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I was hoping they were two different situations. OK, so the credit card company can't get a contempt order, so I never have to be worried about getting stopped at the border like I would if I didn't pay my alimony.
You said that in order for the credit card company to get a default judgment, they need to serve me. Must that be done in person? Can it be done through email? If they send it to an old address, where I no longer live, does that count as being served?
However, I have notified the credit card company that I am not in the U.S. So would a U.S. newspaper notice be sufficient for service? Also, I have been told that a credit card company would not waste money trying to sue someone who has left the U.S. What is your experience with this?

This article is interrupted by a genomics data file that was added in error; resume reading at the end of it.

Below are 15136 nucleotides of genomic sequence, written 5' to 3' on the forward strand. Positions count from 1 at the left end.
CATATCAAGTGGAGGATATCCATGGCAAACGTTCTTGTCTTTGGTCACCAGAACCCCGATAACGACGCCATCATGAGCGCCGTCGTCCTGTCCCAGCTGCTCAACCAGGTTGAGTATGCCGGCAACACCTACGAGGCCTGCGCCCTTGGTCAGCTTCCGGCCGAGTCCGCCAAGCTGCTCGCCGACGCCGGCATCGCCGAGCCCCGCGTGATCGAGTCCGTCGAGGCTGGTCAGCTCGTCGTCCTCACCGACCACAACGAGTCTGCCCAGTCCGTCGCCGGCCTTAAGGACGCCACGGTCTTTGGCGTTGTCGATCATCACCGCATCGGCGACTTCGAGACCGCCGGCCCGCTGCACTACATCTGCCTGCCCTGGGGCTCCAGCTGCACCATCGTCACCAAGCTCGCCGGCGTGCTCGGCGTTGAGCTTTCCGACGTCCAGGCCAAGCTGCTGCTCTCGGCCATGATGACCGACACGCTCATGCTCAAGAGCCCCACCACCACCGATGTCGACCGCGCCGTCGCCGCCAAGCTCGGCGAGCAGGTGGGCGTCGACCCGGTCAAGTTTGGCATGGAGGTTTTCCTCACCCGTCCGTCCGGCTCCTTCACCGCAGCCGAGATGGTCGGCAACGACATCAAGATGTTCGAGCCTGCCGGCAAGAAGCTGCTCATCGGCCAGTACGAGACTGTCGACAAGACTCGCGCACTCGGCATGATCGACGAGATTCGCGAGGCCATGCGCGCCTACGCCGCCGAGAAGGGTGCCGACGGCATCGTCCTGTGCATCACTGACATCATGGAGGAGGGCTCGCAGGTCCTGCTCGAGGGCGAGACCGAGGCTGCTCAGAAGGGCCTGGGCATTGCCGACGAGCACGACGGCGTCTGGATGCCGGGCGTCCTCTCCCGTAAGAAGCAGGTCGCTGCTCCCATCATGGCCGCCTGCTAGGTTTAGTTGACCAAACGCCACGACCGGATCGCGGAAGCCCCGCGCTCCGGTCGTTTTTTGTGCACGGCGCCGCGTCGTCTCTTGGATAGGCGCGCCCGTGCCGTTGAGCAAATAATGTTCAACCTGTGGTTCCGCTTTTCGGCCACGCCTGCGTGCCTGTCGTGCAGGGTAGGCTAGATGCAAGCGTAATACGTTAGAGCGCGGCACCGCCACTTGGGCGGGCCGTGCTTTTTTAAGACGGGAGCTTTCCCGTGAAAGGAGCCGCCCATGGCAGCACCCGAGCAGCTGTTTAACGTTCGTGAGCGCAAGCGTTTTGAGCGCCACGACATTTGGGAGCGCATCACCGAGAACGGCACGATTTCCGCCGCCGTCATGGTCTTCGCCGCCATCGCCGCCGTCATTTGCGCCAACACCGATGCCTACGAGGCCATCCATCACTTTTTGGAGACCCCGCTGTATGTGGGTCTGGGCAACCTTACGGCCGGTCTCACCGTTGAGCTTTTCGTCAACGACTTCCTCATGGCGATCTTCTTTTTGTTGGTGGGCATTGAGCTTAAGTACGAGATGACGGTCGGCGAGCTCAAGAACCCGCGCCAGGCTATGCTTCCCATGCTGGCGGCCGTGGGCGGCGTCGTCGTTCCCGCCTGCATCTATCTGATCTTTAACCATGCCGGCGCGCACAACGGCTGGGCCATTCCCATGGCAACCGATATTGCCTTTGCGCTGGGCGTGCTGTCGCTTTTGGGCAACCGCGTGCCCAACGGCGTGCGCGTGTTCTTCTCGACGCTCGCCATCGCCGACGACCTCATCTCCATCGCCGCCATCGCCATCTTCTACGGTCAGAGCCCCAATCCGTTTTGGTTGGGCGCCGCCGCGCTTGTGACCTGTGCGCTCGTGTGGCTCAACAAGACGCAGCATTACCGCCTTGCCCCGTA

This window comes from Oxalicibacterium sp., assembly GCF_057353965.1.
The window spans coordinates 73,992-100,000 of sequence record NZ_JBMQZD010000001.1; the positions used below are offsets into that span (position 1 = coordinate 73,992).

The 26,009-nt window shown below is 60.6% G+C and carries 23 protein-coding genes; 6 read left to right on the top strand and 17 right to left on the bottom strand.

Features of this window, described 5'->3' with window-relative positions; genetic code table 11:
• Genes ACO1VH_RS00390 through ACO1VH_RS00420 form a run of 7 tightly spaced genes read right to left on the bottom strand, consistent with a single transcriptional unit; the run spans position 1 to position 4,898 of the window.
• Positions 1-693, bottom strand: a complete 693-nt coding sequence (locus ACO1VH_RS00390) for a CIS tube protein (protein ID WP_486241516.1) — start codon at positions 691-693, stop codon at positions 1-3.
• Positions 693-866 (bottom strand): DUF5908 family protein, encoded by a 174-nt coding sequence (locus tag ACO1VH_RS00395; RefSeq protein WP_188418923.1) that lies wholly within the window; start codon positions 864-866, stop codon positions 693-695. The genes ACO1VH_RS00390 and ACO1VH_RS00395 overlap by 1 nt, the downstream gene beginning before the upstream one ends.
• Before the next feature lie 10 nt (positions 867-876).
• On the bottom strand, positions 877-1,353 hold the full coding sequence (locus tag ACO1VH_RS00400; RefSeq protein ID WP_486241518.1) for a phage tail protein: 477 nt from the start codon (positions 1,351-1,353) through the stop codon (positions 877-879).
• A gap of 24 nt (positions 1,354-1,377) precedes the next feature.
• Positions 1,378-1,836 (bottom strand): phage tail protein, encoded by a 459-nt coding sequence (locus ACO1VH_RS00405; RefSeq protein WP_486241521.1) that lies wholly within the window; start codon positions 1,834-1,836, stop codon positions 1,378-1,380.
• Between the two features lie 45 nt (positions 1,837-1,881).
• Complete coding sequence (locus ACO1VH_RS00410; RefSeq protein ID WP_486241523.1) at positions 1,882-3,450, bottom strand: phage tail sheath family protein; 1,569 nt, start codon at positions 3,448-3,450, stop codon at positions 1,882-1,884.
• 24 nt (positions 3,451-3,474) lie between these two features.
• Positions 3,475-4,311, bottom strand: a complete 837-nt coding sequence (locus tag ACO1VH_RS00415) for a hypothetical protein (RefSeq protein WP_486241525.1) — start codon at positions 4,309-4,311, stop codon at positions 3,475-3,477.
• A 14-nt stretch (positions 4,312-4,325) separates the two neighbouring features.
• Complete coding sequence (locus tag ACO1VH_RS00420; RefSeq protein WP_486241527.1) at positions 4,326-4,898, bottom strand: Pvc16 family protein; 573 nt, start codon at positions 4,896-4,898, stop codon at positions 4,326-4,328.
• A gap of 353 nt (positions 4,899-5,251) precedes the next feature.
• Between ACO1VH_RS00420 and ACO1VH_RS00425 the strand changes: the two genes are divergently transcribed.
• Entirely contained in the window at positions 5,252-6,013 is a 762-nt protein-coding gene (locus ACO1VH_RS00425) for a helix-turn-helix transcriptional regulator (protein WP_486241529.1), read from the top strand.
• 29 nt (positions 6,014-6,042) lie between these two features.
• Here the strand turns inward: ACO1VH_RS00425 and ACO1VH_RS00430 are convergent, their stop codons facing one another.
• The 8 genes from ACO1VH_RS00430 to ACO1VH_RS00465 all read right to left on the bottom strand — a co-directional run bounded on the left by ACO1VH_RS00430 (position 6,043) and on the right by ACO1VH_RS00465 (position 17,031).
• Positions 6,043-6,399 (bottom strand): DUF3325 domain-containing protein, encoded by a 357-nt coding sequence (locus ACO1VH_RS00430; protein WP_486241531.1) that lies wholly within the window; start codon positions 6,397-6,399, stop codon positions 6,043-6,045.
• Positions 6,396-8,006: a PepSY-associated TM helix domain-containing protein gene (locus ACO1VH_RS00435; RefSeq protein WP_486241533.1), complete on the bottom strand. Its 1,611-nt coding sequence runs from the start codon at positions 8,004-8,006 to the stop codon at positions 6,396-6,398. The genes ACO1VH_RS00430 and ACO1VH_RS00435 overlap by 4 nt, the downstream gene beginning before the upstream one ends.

Well, it certainly does feel better not to have to worry about being stopped at the border.
But let's say they win a default judgment against me. They do have my email address. Do they have any obligation to let me know they obtained the judgment? Or can it all just happen and I not even know about it?